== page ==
ANTH 329

Race and Ethnicity: Sociological and Anthropological Perspectives

4 Undergraduate credits
Effective January 13, 2019 – Present

Graduation requirements this course fulfills

This course uses comparative methods to explore sociological and anthropological understandings of the significance of race, ethnicity, and racism in the United States. We will review concepts and theories of race and ethnicity. We will examine racialization processes affecting the lived experiences of diverse racial and ethnic groups and racial and ethnic inequalities, ranging from institutional discrimination to implicit bias. The course will also explore the pervasive influence of racism as found in domains such as education and the media. How we as individuals and groups can create positive change through anti-racist responsibilities and efforts will also be central to the course. Significant focus is given to issues of race and racism.

Prerequisites

Special information

Overlap: SOC 329 Race and Ethnicity: Sociological and Anthropological Perspectives.

Learning outcomes

General

  • Ability to apply concepts and perspectives to personal experiences and observations of social life at an upper division college level.
  • Development of critical thinking skills needed to analyze and interpret the impact of race and ethnicity during various historical periods, and as a lived experience.
  • Knowledge of the sociological concepts and historical perspectives pertaining to the study of race and ethnicity at an upper division college level.
  • Understanding of the ways that the social construction of race and ethnicity has shaped American society and the opportunities available in that society.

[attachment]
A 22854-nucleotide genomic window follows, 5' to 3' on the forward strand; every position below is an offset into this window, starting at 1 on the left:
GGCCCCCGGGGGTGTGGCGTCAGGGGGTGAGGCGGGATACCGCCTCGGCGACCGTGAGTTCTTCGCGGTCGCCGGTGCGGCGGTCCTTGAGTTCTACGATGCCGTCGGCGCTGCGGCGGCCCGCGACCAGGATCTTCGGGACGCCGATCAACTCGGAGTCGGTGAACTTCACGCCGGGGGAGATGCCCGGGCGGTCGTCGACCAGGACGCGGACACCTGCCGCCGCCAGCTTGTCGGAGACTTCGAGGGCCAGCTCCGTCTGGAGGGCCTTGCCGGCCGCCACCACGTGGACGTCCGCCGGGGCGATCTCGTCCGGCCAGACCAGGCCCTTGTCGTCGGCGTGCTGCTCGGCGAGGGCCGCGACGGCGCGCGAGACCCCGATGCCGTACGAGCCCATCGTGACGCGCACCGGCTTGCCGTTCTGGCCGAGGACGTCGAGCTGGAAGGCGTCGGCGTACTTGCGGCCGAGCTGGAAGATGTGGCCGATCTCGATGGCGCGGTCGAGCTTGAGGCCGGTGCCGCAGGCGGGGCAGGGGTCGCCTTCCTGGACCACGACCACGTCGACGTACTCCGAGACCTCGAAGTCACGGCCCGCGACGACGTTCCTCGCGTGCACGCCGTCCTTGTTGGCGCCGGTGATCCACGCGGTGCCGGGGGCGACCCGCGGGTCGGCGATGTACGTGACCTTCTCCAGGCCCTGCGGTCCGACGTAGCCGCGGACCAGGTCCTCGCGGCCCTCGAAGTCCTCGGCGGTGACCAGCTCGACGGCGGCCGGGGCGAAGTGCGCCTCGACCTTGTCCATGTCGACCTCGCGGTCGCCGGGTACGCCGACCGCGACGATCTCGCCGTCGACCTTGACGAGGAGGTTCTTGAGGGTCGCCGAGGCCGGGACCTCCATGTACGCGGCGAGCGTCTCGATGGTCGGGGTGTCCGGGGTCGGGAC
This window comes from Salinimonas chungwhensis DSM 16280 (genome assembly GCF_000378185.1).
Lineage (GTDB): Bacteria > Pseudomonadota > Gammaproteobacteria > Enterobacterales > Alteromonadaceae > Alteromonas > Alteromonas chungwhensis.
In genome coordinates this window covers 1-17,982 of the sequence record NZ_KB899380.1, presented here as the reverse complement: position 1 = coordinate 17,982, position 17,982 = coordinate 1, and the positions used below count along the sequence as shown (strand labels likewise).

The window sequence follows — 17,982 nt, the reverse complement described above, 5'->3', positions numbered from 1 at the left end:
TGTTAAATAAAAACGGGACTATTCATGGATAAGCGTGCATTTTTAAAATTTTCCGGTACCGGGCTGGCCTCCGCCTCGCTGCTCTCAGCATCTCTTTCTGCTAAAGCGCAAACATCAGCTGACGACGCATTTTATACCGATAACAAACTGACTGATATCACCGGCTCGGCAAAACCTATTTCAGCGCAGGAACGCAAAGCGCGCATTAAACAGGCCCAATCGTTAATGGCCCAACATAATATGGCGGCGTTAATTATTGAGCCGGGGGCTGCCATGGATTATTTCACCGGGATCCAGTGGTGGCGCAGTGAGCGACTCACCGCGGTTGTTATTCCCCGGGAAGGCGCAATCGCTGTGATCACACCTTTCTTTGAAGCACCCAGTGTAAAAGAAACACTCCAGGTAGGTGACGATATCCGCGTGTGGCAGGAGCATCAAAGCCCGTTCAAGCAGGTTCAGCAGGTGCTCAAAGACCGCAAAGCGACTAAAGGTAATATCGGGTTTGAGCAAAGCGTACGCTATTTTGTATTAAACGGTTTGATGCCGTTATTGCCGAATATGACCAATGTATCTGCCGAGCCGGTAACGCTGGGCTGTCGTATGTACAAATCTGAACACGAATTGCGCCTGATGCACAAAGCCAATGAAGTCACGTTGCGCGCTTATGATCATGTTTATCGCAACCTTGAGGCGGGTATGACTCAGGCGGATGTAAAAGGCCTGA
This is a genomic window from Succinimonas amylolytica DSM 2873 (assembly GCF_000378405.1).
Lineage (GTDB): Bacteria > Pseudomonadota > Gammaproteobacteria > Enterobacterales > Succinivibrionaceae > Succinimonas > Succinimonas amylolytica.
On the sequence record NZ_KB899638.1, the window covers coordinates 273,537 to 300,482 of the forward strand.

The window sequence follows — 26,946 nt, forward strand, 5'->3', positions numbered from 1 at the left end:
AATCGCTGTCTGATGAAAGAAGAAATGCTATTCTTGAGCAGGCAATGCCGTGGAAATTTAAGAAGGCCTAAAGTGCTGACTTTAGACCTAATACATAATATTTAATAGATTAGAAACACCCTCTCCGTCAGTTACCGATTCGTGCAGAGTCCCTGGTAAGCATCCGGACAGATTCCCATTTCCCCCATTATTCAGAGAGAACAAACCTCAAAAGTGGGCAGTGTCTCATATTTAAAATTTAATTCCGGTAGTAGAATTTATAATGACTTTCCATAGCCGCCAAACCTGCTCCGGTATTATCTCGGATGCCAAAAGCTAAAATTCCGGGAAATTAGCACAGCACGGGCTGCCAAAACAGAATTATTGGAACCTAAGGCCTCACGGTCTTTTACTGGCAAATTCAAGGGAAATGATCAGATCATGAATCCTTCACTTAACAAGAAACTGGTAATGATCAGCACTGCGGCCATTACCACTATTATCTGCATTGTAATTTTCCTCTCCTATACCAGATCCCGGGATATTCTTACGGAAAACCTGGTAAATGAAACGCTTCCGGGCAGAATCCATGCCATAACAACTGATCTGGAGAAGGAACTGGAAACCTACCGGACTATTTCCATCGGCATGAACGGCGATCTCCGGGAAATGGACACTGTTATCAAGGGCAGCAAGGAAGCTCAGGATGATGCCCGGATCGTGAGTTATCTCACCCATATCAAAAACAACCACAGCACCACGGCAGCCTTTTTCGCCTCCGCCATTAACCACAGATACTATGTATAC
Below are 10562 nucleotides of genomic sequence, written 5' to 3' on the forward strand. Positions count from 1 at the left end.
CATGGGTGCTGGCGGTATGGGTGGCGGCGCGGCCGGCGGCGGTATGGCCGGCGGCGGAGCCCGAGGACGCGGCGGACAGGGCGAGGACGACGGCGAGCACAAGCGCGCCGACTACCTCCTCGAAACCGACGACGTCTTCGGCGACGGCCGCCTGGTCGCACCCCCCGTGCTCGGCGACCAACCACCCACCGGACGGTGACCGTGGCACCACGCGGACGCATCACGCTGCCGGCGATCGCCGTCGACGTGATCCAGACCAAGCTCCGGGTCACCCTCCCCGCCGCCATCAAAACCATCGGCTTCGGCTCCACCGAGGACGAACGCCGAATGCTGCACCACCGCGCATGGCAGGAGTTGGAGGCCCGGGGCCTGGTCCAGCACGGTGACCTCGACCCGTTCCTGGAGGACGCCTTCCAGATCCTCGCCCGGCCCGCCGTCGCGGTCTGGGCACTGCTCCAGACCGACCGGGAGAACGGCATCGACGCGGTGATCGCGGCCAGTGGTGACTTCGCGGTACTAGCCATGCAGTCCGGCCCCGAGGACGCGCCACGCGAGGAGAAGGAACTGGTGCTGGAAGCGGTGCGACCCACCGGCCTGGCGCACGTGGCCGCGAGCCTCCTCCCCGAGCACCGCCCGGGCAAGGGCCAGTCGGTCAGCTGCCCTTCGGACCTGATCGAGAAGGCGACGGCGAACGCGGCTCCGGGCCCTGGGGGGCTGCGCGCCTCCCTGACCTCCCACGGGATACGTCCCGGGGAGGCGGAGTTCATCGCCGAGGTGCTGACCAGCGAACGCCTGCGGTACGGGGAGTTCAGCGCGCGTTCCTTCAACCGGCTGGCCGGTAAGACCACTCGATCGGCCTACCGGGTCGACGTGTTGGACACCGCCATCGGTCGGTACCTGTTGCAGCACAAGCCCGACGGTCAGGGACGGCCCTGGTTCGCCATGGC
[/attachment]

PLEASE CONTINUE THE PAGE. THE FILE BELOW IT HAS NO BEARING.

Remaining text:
• Writes analytical papers that are informed, well reasoned, and literate at an upper division college level.

Minnesota Transfer Curriculum

Goal 5: History and the Social and Behavioral Sciences

  • Employ the methods and data that historians and social and behavioral scientists use to investigate the human condition.
  • Examine social institutions and processes across a range of historical periods and cultures.
  • Use and critique alternative explanatory systems or theories.
  • Develop and communicate alternative explanations or solutions for contemporary social issues.

Goal 7: Human Diversity

  • Understand the development of and the changing meanings of group identities in the United States' history and culture.
  • Demonstrate an awareness of the individual and institutional dynamics of unequal power relations between groups in contemporary society.
  • Analyze their own attitudes, behaviors, concepts and beliefs regarding diversity, racism, and bigotry.
  • Describe and discuss the experience and contributions (political, social, economic, etc.) of the many groups that shape American society and culture, in particular those groups that have suffered discrimination and exclusion.
  • Demonstrate communication skills necessary for living and working effectively in a society with great population diversity.